ORDINARY 20 (A)
O woman, great is your faith! – Matt. 15: 28
It feels wonderful to be chosen. A newly engaged woman flashes a diamond ring by way of saying, “He chose me!” Dancers gather around a casting director’s office at a posted list to see who was selected for the ballet company’s upcoming season. When one of them sees their name, the euphoria is explosive & unrestrained. “I’m in! I made it!”
But what about those not chosen? What is it like not to be proposed to, or not find your name on the list? It can be a pretty bitter pill to swallow. Why did God chose a scruffy bunch of slaves in Egypt to be His chosen people? The only thing that is clear is that it was not because of their merit or resumé. In the words of William Ewer’s famous couplet: “How odd of God to choose the Jews.” So why did God chose them? The problem with being chosen lies at the core of today’s Gospel reading.
Historically, many Israelites thought being chosen as meant exclusive privileges that Gentiles were denied. Through the prophets, God had to remind them again & again, this is not what it meant. Being chosen, means service, not privilege. How can God be faithful to His Covenant, & yet reach out to the whole world at the same time?
It seems that every time our Lord came into contact with a Gentile, they became models of faith by their response to Him. Jesus honored the Covenant by offering salvation to the chosen people first. But here was a woman who could not wait for her turn to respond to the Gospel. When Jesus hesitated to meet her request for help, her faith & persistence won his heart. He hears the confession of faith & trust from her that he longed to hear from His own people. In response, he simply fast-forwarded to her the offer of grace to the Gentiles that was in God’s heart all along.
So here is the mystery revealed in today’s Gospel: when God choses a people, it does not mean that others are not chosen. To love Israel does not mean to withdraw love from others. To choose some & leave others out is human logic, not from the heart of God. General Eisenhower chose Normandy to begin the invasion of Europe, but he had no plans to stop there. It was a beachhead for the liberation of the whole of Europe.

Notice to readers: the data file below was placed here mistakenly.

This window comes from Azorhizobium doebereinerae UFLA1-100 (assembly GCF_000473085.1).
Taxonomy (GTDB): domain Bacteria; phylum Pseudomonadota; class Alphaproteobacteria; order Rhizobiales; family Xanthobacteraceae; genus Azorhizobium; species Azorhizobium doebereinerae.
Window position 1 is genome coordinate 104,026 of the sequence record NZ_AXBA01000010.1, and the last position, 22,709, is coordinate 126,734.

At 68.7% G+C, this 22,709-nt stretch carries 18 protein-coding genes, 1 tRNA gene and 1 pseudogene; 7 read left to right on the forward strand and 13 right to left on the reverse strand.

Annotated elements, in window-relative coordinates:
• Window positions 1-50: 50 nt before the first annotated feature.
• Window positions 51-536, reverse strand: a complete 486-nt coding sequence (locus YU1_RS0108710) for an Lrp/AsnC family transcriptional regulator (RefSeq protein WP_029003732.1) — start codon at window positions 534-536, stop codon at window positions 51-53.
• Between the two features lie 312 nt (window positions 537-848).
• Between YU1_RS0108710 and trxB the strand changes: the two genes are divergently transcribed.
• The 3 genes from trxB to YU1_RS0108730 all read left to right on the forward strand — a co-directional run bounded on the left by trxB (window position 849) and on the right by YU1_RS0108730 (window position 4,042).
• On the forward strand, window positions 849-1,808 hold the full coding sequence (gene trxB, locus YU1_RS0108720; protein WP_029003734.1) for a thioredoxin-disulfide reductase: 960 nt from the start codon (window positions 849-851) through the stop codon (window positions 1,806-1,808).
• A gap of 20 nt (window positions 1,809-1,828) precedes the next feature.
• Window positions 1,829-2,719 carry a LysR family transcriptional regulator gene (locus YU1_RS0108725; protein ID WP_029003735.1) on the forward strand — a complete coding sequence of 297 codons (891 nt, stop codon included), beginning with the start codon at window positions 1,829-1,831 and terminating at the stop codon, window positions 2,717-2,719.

Similarly, the incarnation of God’s Son in Israel was God’s beachhead for the salvation of the whole world. There is no such thing as being left out of God’s salvific work. Herein lies the challenge to our own evangelizing, or perhaps more accurately, our lack of it. ALL of us are God’s chosen ones – every least, last & lost one of us.
Where ever we find the response of faith & trust exhibited by this Canaanite woman, we are called upon to share with that person the grace we have experienced in our lives. Of course, this means we have to be aware of the many graces God has heaped upon us, & have a heart of gratitude. We are anxious to share good news with others. But that becomes problematic if we have no sense of gratitude for the pearl of great price that God has given to us. If we take it for granted, we are not going to be in any hurry to share anything with someone else. In which case, both we & the other person will be the poorer for it. AMEN!